Remote Sensing and GIS in Mapping and Monitoring of Land Degradation

  • G. P. Obi Reddy
  • Nirmal Kumar
  • S. K. Singh
Part of the Geotechnologies and the Environment book series (GEOTECH, volume 21)


The information on the extent and spatial distribution of various kinds of degraded lands is essential for strategic planning and development of degraded lands. Processes of land degradation can be broadly grouped into physical, chemical, and vegetal (biological) degradation. The physical processes include land degradation mainly due to water and wind erosion, compaction, crusting, and waterlogging. The chemical process includes salinization, alkalization, acidification, pollution, and nutrient depletion. The vegetal or biological processes on the other hand are reduction of organic matter content in the soils and degradation of vegetation. The use of remote sensing and geographic information system (GIS) techniques makes land degradation estimation and its spatial distribution feasible with reasonable costs and better accuracy in larger areas. The use of spaceborne multispectral data shown its potential in deriving information on the nature, extent, spatial distribution, and magnitude of various kinds of degraded lands. Assessment and monitoring of land degradation through remote sensing offer a series of advantages such as consistency of data, fairly near real-time reporting, and a source for having spatially explicit data. The integration of high-resolution remote sensing data and digital elevation models derived from satellites data like Cartosat-1 and Cartosat-2 and Light Detection and Ranging (LiDAR) with ground data has immense potential in assessment and monitoring of land degradation in local scales. In this chapter, application of remote sensing and GIS in assessment and mapping of physical, chemical, and vegetal degradation has been discussed. The study indicates that integrated remote sensing and GIS applications have immense potential in assessment, mapping and monitoring of land degradation with reasonable cost and better accuracy in larger areas that would otherwise require large inputs of human and material resources.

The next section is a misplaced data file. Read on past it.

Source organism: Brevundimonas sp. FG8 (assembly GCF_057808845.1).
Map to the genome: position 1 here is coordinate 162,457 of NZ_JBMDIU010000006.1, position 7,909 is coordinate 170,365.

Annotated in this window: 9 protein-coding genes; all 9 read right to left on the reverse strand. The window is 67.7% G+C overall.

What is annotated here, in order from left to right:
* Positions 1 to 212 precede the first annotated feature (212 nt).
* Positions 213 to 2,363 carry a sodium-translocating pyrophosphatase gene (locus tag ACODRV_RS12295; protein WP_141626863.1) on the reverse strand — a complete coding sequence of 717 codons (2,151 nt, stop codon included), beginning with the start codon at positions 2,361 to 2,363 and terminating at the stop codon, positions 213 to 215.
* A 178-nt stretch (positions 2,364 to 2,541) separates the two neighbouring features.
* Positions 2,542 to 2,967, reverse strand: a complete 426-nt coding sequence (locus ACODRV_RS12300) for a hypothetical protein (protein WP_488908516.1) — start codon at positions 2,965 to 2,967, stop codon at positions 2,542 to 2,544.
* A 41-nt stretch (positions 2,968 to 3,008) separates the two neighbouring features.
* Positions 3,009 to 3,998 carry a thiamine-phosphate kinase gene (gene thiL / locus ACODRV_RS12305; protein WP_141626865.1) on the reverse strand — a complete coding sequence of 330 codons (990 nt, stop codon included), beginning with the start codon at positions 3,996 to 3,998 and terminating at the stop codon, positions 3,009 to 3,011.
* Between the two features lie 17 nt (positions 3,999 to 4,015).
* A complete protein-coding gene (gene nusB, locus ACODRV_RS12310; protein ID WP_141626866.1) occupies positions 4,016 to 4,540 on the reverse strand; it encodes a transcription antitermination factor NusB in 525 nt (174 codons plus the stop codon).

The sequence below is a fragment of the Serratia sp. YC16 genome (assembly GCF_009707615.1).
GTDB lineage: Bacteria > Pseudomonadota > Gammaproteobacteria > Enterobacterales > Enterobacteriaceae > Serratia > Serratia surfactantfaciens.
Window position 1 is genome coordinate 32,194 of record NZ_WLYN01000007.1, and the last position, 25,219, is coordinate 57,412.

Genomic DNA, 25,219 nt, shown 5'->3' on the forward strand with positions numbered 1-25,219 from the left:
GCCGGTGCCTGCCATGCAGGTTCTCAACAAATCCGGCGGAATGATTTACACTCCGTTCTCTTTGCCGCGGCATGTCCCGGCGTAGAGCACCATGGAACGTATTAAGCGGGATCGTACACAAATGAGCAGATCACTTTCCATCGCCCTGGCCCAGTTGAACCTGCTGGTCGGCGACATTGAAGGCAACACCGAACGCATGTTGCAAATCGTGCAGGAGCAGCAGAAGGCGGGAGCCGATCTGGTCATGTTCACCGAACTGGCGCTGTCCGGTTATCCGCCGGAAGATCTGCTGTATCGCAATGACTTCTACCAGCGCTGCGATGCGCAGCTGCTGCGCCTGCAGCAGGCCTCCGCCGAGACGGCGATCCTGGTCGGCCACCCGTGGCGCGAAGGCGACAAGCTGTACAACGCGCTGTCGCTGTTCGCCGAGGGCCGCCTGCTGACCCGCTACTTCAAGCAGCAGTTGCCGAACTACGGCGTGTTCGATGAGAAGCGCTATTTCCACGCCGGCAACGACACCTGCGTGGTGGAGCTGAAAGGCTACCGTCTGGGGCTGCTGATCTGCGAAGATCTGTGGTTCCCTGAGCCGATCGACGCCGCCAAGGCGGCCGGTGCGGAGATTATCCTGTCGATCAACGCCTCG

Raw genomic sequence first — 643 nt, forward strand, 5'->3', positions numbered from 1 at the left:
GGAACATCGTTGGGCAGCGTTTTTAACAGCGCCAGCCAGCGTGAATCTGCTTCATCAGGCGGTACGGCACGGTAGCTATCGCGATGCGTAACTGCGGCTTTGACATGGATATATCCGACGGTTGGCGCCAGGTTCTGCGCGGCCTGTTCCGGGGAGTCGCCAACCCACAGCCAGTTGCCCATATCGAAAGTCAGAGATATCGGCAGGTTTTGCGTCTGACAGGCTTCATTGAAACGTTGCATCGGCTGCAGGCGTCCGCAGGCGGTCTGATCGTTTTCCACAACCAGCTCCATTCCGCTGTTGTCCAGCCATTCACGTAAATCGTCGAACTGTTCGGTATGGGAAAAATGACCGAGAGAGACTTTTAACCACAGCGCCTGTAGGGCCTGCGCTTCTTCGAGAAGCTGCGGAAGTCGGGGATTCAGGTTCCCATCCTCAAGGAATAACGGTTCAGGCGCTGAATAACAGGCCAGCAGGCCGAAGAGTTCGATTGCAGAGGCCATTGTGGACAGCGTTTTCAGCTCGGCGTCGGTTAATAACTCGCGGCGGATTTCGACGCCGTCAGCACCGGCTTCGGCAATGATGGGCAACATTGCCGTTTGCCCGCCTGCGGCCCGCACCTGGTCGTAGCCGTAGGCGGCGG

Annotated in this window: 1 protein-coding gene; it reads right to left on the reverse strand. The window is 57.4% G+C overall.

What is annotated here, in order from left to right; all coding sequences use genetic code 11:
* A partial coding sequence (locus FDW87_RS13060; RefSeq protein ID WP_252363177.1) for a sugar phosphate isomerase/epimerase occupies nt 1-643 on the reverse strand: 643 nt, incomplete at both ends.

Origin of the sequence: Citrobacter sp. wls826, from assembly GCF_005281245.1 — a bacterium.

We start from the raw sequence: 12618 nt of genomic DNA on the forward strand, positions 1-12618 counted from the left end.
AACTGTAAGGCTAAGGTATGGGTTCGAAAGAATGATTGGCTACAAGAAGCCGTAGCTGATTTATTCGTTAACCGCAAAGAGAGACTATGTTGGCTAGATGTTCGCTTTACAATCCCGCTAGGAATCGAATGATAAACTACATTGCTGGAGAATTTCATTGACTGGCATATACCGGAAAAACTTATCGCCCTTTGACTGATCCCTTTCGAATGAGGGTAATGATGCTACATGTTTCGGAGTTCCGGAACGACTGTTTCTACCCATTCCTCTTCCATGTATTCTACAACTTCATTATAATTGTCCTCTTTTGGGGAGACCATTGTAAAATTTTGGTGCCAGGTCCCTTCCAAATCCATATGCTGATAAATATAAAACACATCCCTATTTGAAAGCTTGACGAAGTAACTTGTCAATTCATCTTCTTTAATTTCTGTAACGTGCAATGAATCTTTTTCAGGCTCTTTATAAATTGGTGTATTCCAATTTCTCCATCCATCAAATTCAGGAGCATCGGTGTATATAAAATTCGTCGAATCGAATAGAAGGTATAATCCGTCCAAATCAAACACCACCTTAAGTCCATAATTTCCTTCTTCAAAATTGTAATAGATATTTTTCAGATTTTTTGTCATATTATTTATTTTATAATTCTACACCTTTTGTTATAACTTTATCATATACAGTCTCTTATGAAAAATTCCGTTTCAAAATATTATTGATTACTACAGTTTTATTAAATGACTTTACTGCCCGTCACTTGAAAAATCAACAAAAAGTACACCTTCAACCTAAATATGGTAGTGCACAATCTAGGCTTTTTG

Remote sensing Geographic information system Land degradation Physical degradation Chemical degradation Vegetal degradation 


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Authors and Affiliations

  • G. P. Obi Reddy
    • 1
  • Nirmal Kumar
    • 1
  • S. K. Singh
    • 1
  1. 1.ICAR-National Bureau of Soil Survey & Land Use PlanningNagpurIndia

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